Since Martin Luther King Jr. delivered his iconic "I have a dream" speech in August 1963, the number of Black Americans elected to the US Congress has increased dramatically. Still, it wasn't until 2019, more than half a century later, that the share of Black members serving in the House of Representatives reflected the percentage of Black Americans in the broader population: 12%. To date, only seven US states have sent Black representatives to serve in the US Senate.
Here's a look at Black representation in every US Congress since 1963.
Six days after Hamas launched one of the biggest-ever attacks against Israel, the country’s military campaign in the Gaza Strip is ramping up. The Israeli military has ordered some 1.1 million civilians living in the northern half of the Strip to move south ahead of an expected ground invasion.
So far, Israel’s Air Force has dropped more than 6,000 bombs on the Strip, targeting Hamas leaders and infrastructure. But Israel’s military positioning has shifted: In contrast to previous military campaigns where its focus was on conducting surgical strikes on military sites, the IAF is expanding its mandate to include a broader range of Hamas-linked targets, even when they also serve civilian purposes. For instance, in recent days, Israel bombed the Islamic University of Gaza, where it said Hamas engineers were being trained to build explosives.
The fact that Hamas is launching its operations from civilian strongholds is also no longer a deterrent for the Israeli military.
Israelis across the right and left, bitterly divided over politics, overwhelmingly back the government’s stated aim of eradicating Hamas and making this the last war Israel fights with the terror group. They also are united in mutual loathing for the current government – led by PM Benjamin Netanyahu – which failed to preempt and respond to Saturday’s carnage, and, according to the public, is responsible for the failed Gaza policy in the first place. A whopping 86% of those polled say the government is responsible for Saturday’s massacre, according to a new Jerusalem Post poll.
Netanyahu, who has been premier for the past 13 years (minus a brief stint in opposition), has sought to bolster Hamas in the Gaza Strip to weaken its rival, the Palestinian Authority, which controls parts of the West Bank.
As long as the secular nationalist PA remains feeble under octogenarian President Mahmoud Abbas, the thinking went, Bibi and his right-wing governments could avoid having real conversations about Palestinian statehood.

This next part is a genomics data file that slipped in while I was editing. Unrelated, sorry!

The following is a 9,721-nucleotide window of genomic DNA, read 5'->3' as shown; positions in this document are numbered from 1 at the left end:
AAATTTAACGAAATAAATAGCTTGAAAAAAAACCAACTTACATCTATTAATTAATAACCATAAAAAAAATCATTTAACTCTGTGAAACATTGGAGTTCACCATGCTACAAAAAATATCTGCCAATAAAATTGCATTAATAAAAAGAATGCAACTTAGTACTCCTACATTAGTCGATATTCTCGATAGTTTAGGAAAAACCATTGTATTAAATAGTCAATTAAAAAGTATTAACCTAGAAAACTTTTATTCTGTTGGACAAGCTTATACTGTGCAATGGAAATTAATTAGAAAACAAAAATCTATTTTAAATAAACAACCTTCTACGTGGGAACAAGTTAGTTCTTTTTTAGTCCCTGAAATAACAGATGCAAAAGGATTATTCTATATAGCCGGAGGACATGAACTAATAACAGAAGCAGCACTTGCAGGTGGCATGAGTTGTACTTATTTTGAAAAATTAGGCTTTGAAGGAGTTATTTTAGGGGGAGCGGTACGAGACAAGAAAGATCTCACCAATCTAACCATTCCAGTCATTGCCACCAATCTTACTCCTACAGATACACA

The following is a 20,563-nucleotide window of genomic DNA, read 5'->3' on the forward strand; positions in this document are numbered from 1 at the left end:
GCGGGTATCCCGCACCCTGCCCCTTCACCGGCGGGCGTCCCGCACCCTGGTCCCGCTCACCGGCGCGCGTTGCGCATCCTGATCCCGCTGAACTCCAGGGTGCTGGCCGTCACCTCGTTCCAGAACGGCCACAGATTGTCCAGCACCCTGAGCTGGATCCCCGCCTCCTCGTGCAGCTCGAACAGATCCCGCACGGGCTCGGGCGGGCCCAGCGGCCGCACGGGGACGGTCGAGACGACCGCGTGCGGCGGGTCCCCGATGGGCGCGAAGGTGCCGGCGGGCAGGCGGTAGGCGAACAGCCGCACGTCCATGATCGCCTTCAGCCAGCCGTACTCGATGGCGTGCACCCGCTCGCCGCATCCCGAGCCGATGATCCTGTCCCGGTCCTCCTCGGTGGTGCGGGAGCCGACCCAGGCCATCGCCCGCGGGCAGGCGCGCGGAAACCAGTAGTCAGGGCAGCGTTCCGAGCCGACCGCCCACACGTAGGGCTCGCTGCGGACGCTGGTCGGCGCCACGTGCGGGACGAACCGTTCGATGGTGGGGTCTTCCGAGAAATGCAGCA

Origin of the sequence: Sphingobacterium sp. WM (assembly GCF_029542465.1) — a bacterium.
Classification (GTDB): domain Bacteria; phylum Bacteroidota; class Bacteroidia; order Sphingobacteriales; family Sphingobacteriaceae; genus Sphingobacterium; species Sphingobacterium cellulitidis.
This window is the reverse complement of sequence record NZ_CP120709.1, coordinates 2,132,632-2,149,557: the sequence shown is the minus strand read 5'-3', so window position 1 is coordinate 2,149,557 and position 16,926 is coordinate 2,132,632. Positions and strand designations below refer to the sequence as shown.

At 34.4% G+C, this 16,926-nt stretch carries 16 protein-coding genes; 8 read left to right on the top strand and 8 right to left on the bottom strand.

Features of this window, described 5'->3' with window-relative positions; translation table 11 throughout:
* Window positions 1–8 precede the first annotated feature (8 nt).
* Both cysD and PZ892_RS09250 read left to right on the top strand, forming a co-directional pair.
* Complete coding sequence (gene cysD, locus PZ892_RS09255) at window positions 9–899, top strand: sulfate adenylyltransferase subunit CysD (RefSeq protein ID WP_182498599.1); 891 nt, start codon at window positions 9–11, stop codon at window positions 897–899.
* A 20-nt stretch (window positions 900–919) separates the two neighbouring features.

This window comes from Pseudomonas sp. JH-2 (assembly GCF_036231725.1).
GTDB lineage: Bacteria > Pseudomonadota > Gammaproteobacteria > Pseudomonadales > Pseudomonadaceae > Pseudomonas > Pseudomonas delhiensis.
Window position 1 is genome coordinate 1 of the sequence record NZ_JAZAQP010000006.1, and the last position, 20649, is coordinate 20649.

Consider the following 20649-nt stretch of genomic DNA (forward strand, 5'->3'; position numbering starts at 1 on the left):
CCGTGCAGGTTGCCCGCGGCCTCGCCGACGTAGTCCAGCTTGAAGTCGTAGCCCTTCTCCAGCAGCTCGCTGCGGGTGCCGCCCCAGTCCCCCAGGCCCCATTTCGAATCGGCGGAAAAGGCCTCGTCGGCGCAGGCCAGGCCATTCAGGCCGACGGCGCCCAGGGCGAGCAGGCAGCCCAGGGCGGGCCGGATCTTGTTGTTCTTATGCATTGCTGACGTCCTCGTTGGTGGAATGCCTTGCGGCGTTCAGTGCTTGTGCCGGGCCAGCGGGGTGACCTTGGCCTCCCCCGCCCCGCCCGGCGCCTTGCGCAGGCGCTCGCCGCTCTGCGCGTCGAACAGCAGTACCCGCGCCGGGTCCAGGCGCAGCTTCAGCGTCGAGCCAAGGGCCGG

Under Netanyahu’s watch, Hamas has received truckloads of cash from the Qataris that it has used to bolster its terrorist infrastructure. What’s more, it increased work permits for Gazans in Israel to nearly 20,000 in 2023 compared to 2,000-3,000 in 2021 in an attempt to keep the calm in Gaza.
Part of this approach was rooted in a core belief: better the devil you know than the one that you don’t. As a result, Israel was willing to tolerate rocket attacks and semi-regular military flare ups with Hamas and other terror outfits. But Saturday’s massacre has shown this to be an abject policy failure.
“We have here the collapse of Netanyahu’s conception that if he weakens PA and strengthens Hamas,” the status quo can be maintained, said al-Monitor journalist Ben Caspit at a webinar on Thursday.
So what – or who – comes next? Although no one knows who might take over the Gaza Strip if Hamas is wiped out, Israeli leaders no longer believe that tomorrow could be worse. The worst has already come.
Australians will vote on Saturday in a referendum on whether an Indigenous Voice to Parliament should be enshrined in the constitution. “The Voice,” as it has become known, would establish an advisory body to the government on issues that affect Aboriginal and Torres Strait Islander Australians. Importantly, it would have no legal power to enforce its recommendations.
Background. Indigenous Australians, also known as the First Australians, include hundreds of thousands of Aboriginal and Torres Strait Islander people who have lived on what is now Australian territory for thousands of years. Currently, they make up about 3.8% of the country's 26 million people.
For much of the first half of the twentieth century, Indigenous children were forcibly removed from their families as part of a government scheme to hasten the disappearance of Indigenous culture. These children, who were often placed in state-run institutions rife with abuse, became known as The Stolen Generation.
Since then, Indigenous Australians have been stuck in a cycle of poverty and are incarcerated at disproportionately high rates, currently making up 32% of the prison population.
Prime Minister Anthony Albanese, for his part, has been pushing hard for Aussies to vote “yes” in order to address historic wounds and improve living conditions for impoverished Indigenous communities.
But proponents of a “no” vote, including the opposing Liberal Party, say that creating a race-based, unelected body is divisive and will only exacerbate racial divides and have few actionable implications.In order to pass, a majority of voters and a majority of states (four out of six) will need to vote in favor. No referendum has ever passed without bipartisan support and the latest polls show that this one is unlikely to either.